- God is shaping us for missional effectiveness in this kairos. Every age of mission history has possessed unique expressions of order for the sake of effectiveness. In an age in which sweeping movements can be ignited through communities and networks via electronic and wireless technology, God is leading his church to utilize all possible means of igniting movements among unreached peoples of this world.
It is in this medium that Kinexxus has been formed. Affinity network leaders have come together around a common catalytic center. GCPN, the non-profit corporation has been identified as the common center that will be utilized to assist various mission networks in achieving their missional goals. Kinexxus will serve churches and affinity networks by providing the following:
- An Information Gateway – Information is empowerment. Whether your church is seeking best missional practice or security information on your mission point, having access to the right people with the right information is crucial. Creating forums for communication and sharing of information is the nature of Kinexxus.
- Catalytic Services- Kinexxus offers a broad range of catalytic services to collaborative churches and affiliates.
- Strategic Networking – Churches in the Kinexxus network have access to mission expertise which allows for the formation of healthy mission practices. For those seeking an affinity connection, a resource or strategic guidance, Kinexxus links people and churches to others on the journey.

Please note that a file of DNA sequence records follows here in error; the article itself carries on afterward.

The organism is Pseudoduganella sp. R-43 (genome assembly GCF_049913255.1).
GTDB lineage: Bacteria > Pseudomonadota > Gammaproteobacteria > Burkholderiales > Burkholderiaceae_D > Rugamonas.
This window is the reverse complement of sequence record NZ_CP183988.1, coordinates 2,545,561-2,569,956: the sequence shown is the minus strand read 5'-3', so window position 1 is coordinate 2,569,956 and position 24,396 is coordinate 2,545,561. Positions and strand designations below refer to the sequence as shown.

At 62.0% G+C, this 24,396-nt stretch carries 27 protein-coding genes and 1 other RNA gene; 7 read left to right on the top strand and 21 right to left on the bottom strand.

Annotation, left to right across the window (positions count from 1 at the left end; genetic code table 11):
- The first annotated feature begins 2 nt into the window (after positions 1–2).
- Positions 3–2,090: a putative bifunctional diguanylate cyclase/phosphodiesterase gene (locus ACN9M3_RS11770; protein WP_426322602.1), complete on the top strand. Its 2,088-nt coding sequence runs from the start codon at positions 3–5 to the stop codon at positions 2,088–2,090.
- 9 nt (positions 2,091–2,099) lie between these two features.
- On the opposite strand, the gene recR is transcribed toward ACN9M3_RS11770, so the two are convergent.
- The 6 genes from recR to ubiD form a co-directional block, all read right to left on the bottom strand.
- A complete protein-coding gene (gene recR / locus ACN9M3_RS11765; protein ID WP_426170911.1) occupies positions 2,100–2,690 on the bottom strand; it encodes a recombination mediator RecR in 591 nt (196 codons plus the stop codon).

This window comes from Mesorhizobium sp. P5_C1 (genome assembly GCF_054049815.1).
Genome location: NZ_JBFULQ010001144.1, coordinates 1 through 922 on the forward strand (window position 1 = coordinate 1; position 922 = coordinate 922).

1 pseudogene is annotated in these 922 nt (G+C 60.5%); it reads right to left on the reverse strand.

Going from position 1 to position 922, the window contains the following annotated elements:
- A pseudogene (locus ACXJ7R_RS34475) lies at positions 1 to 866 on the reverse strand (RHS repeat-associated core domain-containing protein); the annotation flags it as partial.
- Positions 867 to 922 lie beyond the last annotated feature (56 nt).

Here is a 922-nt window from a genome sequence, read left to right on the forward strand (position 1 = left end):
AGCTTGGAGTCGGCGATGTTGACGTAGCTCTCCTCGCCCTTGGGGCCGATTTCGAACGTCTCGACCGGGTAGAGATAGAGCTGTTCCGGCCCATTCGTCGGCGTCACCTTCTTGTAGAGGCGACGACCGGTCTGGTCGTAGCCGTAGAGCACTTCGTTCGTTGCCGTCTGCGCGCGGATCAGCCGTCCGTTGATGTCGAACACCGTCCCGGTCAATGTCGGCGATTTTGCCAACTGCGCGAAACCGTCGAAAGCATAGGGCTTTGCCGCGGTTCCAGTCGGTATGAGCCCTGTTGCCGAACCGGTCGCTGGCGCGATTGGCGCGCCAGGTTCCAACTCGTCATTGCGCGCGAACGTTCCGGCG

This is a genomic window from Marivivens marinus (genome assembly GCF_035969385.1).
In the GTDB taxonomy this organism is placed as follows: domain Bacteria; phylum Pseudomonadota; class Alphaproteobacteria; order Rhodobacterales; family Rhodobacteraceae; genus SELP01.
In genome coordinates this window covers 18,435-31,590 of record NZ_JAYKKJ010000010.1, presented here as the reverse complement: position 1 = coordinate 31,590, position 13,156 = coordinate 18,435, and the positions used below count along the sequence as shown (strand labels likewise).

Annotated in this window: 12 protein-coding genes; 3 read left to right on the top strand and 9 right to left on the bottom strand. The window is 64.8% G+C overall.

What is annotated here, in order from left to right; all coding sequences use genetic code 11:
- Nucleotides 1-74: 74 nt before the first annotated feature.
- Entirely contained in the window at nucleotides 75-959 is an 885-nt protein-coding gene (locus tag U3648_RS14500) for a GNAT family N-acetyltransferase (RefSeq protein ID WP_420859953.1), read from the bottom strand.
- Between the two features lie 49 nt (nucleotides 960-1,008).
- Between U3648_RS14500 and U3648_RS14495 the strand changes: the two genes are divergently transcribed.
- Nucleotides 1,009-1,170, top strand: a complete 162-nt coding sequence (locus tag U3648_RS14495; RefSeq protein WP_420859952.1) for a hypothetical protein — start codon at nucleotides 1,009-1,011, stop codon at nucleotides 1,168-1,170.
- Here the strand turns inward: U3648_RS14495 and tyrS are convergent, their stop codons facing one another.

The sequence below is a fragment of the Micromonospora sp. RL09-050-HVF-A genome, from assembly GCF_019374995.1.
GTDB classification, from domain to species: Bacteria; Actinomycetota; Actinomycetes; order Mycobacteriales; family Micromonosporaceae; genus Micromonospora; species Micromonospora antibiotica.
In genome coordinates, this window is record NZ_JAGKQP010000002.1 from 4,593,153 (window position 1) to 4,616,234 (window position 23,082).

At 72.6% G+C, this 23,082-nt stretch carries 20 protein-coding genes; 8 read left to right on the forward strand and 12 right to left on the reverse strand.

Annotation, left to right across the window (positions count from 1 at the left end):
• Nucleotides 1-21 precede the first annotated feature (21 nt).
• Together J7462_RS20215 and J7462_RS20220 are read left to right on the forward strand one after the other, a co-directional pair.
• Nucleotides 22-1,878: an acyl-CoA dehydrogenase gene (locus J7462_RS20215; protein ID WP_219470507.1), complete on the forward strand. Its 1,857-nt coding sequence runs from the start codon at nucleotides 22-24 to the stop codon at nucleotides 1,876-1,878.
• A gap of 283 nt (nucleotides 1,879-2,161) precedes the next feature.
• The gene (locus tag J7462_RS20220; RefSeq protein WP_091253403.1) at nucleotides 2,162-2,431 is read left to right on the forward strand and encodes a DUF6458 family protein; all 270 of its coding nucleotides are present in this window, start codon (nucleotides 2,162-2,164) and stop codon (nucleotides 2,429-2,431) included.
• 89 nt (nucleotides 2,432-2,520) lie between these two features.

- A Common Table – Unity is our ethos. Respecting the beauty and strength of diversity, Kinexxus is committed to the autonomy of local churches and affinity networks in Great Commission efforts. Yet we strive for the unity of spirit and collaboration Jesus described in John17 – that all of them may be one…to let the world know that you sent me. We view our global network as our missions home and seek to encourage and strengthen those who sit at our table.
For those of us who are ministers and leaders in the local church, there is a long list of things that we do. Included are activities such as preaching and teaching, praying for the distressed and sick, visiting people in the hospital, providing activities for children and students, planning worship, dealing with personnel matters, creating opportunities for fellowship, managing finances, and the list goes on and on. While good, worthy, and necessary, these ‘must do’s’ can at times become ends in themselves, unless broader and ultimate purposes are kept clearly in view.
All good and worthy activity can lapse into training people in how to exist for the sake of the church. We can subtly communicate that one’s highest calling is to support the organizational objectives of the church, to show up at every church event, and to speak and behave in a churchly manner. The objectives can become getting people into the church building and then teaching them our language, disconnecting them from old friends, reconnecting them to us, re-arranging their schedule around church events, and instructing them to give time, money and service to support the church. In so doing, we risk reorienting their lives solely toward church, and thus, making them into churchly Christians. In the end, they become ghettoized.